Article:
Now, as we put together each issue of Scout, we’ll be running around the city with SCATV’s intrepid team of videographers, shooting video and audio meant to bring the stories you find in the print magazine jumping off the page.
You’ll be able to find all of this collaborative content at scoutsomerville.com/SCOUTV as soon as our November/December local gift guide edition hits streets, but we wanted to give you a sneak preview of the series today. In this episode, you’ll meet Michelle Barrett of Michelle Barrett Ceramics, who makes beautiful pieces of pottery out of her Somerville home and launched a Kickstarter campaign earlier this month to help further fund her work.
You may think you’re unfamiliar with the work of local potter Michelle Barrett, but it’s quite likely that you’ve already seen her ceramics around town. She’s the artist behind the plates and bowls at Fat Hen, the much-lauded Italian restaurant that opened up inside La Brasa just a few months ago, and she also crafted the coffee pots and vases you’ll find at Juliet in Union Square.
“I’m hugely inspired by nature,” Barrett says. “I think primarily because I’ve always lived in urban areas.” She jokes she has a tendency to pick up found objects from the ground—rocks, feathers, rusty nails—which later find their way onto her mugs and plates.
“Though a rusty nail has not yet made it onto a pot,” she says with a laugh.
Since 2013, Barrett has been handcrafting small-batch ceramics in her home outside Teele Square, where she’s converted the apartment’s sun porch into a studio. It’s a peaceful, serene space. Light pours in through large front windows that overlook the residential street, illuminating clay-flecked surfaces. Rows of vases and mugs line the windowsills, ready for firing after being thrown on a wheel that hums quietly in the corner. Barrett’s French bulldog, Grace, periodically paws out to say hello.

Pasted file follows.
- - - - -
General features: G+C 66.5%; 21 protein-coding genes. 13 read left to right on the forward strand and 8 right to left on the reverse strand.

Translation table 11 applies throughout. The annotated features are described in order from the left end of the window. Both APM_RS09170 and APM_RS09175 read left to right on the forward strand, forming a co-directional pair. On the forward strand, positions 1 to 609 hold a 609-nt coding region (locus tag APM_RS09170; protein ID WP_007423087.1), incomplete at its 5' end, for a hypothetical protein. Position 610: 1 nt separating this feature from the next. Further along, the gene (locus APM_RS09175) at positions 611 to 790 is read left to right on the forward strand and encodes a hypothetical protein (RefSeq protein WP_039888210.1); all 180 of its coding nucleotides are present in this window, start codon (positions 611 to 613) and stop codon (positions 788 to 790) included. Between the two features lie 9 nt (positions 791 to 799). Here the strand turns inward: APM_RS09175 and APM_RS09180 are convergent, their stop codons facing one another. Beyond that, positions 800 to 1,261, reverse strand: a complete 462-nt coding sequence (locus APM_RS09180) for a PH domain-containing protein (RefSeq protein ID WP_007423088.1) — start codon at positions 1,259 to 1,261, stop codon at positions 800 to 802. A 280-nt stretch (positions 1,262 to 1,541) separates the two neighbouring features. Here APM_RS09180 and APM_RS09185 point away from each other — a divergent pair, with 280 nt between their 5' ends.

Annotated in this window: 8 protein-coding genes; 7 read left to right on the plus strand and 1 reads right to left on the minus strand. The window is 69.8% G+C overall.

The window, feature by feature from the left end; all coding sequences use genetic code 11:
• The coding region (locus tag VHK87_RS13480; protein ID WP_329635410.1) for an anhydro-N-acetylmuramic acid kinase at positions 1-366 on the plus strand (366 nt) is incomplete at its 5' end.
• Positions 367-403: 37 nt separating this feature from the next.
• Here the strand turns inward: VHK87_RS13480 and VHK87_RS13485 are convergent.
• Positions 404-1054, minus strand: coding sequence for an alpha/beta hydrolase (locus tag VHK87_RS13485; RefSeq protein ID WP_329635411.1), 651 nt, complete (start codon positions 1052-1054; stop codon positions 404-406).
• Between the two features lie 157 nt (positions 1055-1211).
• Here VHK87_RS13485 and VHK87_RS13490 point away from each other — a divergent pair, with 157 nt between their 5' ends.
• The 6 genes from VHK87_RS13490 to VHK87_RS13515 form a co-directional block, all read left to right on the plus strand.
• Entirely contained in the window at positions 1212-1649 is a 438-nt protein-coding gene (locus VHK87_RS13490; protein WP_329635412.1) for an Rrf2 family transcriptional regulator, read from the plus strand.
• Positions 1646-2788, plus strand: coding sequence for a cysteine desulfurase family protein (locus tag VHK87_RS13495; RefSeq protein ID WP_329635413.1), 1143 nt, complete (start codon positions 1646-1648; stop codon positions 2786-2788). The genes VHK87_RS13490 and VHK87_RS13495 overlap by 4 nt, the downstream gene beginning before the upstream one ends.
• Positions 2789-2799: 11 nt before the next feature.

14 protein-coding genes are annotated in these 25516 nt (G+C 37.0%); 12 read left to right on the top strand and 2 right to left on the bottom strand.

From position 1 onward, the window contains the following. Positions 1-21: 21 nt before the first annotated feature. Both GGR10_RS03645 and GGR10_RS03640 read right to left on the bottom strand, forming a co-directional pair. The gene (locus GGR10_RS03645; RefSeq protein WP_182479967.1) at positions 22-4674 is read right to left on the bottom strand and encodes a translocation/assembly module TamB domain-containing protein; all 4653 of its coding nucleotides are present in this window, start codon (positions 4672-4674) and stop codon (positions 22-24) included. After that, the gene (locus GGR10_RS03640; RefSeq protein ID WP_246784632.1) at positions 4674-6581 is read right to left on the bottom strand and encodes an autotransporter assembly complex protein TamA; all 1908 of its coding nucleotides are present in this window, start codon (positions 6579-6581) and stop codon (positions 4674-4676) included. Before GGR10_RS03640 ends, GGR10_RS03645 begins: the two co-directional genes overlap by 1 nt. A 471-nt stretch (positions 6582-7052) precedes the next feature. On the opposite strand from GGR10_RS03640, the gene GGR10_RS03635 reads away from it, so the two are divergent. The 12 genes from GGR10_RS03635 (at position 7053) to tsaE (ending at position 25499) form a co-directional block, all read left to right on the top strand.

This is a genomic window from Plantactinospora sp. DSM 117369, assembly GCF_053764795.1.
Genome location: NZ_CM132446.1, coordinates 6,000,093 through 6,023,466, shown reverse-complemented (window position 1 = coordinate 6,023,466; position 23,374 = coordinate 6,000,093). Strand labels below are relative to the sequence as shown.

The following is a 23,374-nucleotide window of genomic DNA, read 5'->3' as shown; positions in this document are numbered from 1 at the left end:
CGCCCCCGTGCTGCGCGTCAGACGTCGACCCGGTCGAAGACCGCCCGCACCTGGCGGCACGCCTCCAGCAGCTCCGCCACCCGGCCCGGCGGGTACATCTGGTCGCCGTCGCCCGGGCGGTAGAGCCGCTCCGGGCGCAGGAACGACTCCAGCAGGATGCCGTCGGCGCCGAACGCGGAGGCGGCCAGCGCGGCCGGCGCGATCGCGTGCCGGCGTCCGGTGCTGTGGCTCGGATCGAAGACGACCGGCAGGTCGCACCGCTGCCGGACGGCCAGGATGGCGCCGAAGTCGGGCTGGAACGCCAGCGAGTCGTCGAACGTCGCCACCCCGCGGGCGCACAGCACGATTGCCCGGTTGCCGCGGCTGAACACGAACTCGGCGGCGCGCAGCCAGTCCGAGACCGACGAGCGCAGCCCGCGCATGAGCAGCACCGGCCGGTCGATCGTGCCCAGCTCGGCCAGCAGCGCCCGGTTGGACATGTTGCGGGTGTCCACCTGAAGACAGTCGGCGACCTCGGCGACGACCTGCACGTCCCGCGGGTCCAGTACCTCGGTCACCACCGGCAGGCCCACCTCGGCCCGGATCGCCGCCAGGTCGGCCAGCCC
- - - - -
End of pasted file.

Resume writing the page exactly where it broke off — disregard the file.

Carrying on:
The studio has an energy mirroring that of her work, one of quiet contemplation.
“I find that pottery—especially with a white background and a black illustration—is really peaceful that way,” she says. “That’s what I want the energy of my work to be—a piece that brings a sense of reflection to somebody’s day.”
Unfortunately, the studio is also small, and the apartment is old—those wide windows don’t do much to keep out winter winds. Barrett has outgrown the space as her business has expanded, and earlier this month she launched a Kickstarter to help her move into her own, designated studio. (She currently glazes and fires her work at Mudflat in East Somerville.) The new space will give her a place to fire her own work, which will in turn allow her to take on more wholesale orders and, she says with a smile, “pursue world domination through ceramics.”
And she still plans to make pots and plates on her porch… though she’ll probably stick to doing so during the summer months.